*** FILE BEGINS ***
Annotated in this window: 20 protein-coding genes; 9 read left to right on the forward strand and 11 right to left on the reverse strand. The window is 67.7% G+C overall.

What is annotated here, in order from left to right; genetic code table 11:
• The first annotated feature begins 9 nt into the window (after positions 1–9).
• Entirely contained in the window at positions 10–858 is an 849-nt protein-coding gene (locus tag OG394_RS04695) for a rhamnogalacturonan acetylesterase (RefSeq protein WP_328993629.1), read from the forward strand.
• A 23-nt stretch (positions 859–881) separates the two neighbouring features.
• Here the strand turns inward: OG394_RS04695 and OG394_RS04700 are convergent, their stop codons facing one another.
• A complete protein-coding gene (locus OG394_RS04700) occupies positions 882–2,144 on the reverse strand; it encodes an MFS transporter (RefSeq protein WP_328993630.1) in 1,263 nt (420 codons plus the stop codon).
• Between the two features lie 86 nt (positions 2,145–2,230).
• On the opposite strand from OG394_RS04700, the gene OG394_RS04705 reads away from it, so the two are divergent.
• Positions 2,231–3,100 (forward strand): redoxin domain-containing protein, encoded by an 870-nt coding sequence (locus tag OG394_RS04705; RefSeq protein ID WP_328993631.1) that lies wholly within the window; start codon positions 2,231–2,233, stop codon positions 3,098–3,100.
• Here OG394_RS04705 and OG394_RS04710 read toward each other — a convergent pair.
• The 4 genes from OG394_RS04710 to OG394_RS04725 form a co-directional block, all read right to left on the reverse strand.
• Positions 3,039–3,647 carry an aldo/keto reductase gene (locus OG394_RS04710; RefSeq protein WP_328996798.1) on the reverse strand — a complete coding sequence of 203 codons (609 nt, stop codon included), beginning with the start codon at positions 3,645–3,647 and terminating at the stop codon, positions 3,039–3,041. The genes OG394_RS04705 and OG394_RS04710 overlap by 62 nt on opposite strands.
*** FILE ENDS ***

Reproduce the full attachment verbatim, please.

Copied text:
Annotated in this window: 20 protein-coding genes; 9 read left to right on the forward strand and 11 right to left on the reverse strand. The window is 67.7% G+C overall.

What is annotated here, in order from left to right; genetic code table 11:
• The first annotated feature begins 9 nt into the window (after positions 1–9).
• Entirely contained in the window at positions 10–858 is an 849-nt protein-coding gene (locus tag OG394_RS04695) for a rhamnogalacturonan acetylesterase (RefSeq protein WP_328993629.1), read from the forward strand.
• A 23-nt stretch (positions 859–881) separates the two neighbouring features.
• Here the strand turns inward: OG394_RS04695 and OG394_RS04700 are convergent, their stop codons facing one another.
• A complete protein-coding gene (locus OG394_RS04700) occupies positions 882–2,144 on the reverse strand; it encodes an MFS transporter (RefSeq protein WP_328993630.1) in 1,263 nt (420 codons plus the stop codon).
• Between the two features lie 86 nt (positions 2,145–2,230).
• On the opposite strand from OG394_RS04700, the gene OG394_RS04705 reads away from it, so the two are divergent.
• Positions 2,231–3,100 (forward strand): redoxin domain-containing protein, encoded by an 870-nt coding sequence (locus tag OG394_RS04705; RefSeq protein ID WP_328993631.1) that lies wholly within the window; start codon positions 2,231–2,233, stop codon positions 3,098–3,100.
• Here OG394_RS04705 and OG394_RS04710 read toward each other — a convergent pair.
• The 4 genes from OG394_RS04710 to OG394_RS04725 form a co-directional block, all read right to left on the reverse strand.
• Positions 3,039–3,647 carry an aldo/keto reductase gene (locus OG394_RS04710; RefSeq protein WP_328996798.1) on the reverse strand — a complete coding sequence of 203 codons (609 nt, stop codon included), beginning with the start codon at positions 3,645–3,647 and terminating at the stop codon, positions 3,039–3,041. The genes OG394_RS04705 and OG394_RS04710 overlap by 62 nt on opposite strands.